TIME Advertising

Pinterest and Instagram Are About to Get Into a Huge Brawl

Pictures appear on the smartphone sharing application Instagram.
Pictures appear on the smartphone sharing application Instagram. Thomas Coex—AFP/Getty Images

It’s almost payday for Pinterest. The four-year-old social network that functions as a digital scrapbook will soon begin letting marketers advertise to the company’s nearly 50 million monthly users. By summer, a select number of advertisers will be able to place promoted posts in category feeds and user searches. Pinterest wants these visual ads to be viewed more like magazine ads than typical online ad units. In an interview with the Wall Street Journal, Pinterest ad chief Joanne Bradford equates them to “works of art.” It’s a smart strategy aimed at siphoning more ad dollars away from legacy media formats like print and television, but it will place Pinterest in direct competition with photo-sharing app Instagram, which has the exact same plan.

Digital advertising has long been a volume game. Marketers can place advertising in banner ads, promoted tweets or Google searches and pay just a few pennies per impression. Though such marketing has become lucrative—eMarketer estimates that digital advertising spend in the U.S. will pass $50 billion in 2014—it doesn’t begin to approach the money companies spend on brand advertising common in magazines and on television. TV commercials alone commanded more than half of the total global ad spend in the first half of 2013, according to Nielsen. These traditional brand ads are aimed at increasing affinity for a product or company, rather than converting direct sales. They’re the type of spots that appeal to the world’s largest marketers and have driven up Super Bowl ad prices to dizzying heights in recent years.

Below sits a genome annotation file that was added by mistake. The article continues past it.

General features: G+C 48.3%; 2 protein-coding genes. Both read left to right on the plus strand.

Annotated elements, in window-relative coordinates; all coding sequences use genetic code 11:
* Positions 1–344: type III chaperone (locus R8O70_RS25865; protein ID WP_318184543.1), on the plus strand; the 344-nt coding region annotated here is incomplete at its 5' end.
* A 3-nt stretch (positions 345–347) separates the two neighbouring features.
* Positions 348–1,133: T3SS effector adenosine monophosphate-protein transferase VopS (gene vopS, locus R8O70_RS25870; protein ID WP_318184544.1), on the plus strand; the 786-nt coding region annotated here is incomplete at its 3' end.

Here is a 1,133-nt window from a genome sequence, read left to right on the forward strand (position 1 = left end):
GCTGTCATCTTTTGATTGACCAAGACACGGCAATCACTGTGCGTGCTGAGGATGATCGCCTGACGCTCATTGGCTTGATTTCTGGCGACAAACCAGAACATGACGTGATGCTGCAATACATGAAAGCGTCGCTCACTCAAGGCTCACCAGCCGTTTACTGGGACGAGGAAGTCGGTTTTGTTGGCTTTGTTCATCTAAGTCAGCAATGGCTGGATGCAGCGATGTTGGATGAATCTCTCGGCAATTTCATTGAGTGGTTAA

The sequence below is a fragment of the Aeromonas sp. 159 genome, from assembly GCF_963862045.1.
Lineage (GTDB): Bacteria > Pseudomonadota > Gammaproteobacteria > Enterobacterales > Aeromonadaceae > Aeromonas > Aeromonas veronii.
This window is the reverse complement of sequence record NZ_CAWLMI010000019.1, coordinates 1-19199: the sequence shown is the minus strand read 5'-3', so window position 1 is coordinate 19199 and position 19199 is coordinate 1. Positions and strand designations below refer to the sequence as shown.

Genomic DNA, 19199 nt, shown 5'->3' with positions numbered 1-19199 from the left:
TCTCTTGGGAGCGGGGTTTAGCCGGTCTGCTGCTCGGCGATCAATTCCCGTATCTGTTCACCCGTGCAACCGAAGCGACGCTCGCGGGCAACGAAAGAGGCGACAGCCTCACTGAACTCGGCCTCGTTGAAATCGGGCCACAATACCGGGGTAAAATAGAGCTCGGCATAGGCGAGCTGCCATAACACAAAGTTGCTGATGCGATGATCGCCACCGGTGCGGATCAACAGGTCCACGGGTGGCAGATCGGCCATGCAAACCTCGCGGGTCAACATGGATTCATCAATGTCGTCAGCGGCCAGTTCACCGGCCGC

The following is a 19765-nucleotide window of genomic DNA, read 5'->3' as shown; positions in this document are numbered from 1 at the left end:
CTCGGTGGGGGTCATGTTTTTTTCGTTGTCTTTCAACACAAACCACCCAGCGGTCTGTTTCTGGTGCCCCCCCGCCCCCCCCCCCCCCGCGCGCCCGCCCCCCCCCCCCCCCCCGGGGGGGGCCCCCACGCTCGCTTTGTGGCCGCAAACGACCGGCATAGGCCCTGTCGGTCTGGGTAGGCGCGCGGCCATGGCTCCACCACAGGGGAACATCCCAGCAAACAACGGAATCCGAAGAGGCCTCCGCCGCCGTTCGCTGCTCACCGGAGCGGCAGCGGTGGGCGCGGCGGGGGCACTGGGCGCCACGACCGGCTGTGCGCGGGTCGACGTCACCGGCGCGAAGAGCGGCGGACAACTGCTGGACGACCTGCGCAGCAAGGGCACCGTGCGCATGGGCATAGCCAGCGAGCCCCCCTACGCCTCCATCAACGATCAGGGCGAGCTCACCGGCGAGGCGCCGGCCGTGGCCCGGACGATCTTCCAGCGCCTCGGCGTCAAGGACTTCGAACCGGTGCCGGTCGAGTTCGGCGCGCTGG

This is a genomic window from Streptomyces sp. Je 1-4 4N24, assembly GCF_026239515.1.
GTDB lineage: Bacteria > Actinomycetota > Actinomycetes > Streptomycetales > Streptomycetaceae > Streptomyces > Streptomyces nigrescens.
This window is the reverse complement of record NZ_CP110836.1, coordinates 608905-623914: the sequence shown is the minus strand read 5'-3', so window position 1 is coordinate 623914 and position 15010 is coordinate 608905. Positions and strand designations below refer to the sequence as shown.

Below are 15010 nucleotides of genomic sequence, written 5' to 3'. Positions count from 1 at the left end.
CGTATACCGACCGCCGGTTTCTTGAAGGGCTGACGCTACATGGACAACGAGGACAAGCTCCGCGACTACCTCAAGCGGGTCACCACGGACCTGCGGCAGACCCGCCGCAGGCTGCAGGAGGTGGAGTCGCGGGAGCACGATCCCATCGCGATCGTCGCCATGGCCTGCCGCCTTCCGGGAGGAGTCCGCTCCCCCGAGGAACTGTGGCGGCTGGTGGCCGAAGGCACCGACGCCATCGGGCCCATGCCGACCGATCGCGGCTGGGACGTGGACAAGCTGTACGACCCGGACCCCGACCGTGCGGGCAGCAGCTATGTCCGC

Now both Pinterest and Instagram have said they want a piece of this brand advertising pie. Because both social networks are highly visual, they may have more success than Facebook or Twitter luring brand dollars. Pinterest, in particular, is something of a commercial oasis, with people regularly sharing images of clothing, food and jewelry that they covet. The startup has already been experimenting with promoted posts for six months, enlisting marquee brands like Four Seasons and Unilever’s TRESemme to test out the ad units. Pinterest hasn’t disclosed who its first paid marketers will be, but the company is bullish on the value of its ads. The social network is seeking between $1 million and $2 million for initial ad buys and pricing CPMs between $30 and $40, according to Ad Age (for comparison Twitter’s first big ad product, promoted trending topics, reportedly cost $80,000 when it debuted in 2010).

Instagram isn’t quite as consumer-focused as Pinterest, but it’s a much larger platform with 150 million monthly active users, all of whom are on mobile. The Facebook-owned company began testing promoted posts last fall with select brands such as Levi’s, Michael Kors and Lexus. The company recently inked a deal with advertising conglomerate Omnicom estimated to be worth between $40 million and $50 million, showing that the appetite for Instagram ads is quickly increasing. In addition to photos, advertisers can also post 15-second videos on the social network, an ad format that’s still rarely seen on social networks but is more valuable than still images.

Ultimately, there will likely be space in the market for both platforms to grow. Instagram has said that its initial batch of ads increased brand awareness for the companies involved, and Pinterest touted similar successes for its experiments with promoted posts. Large-scale brand campaigns on social media are just getting started.

 

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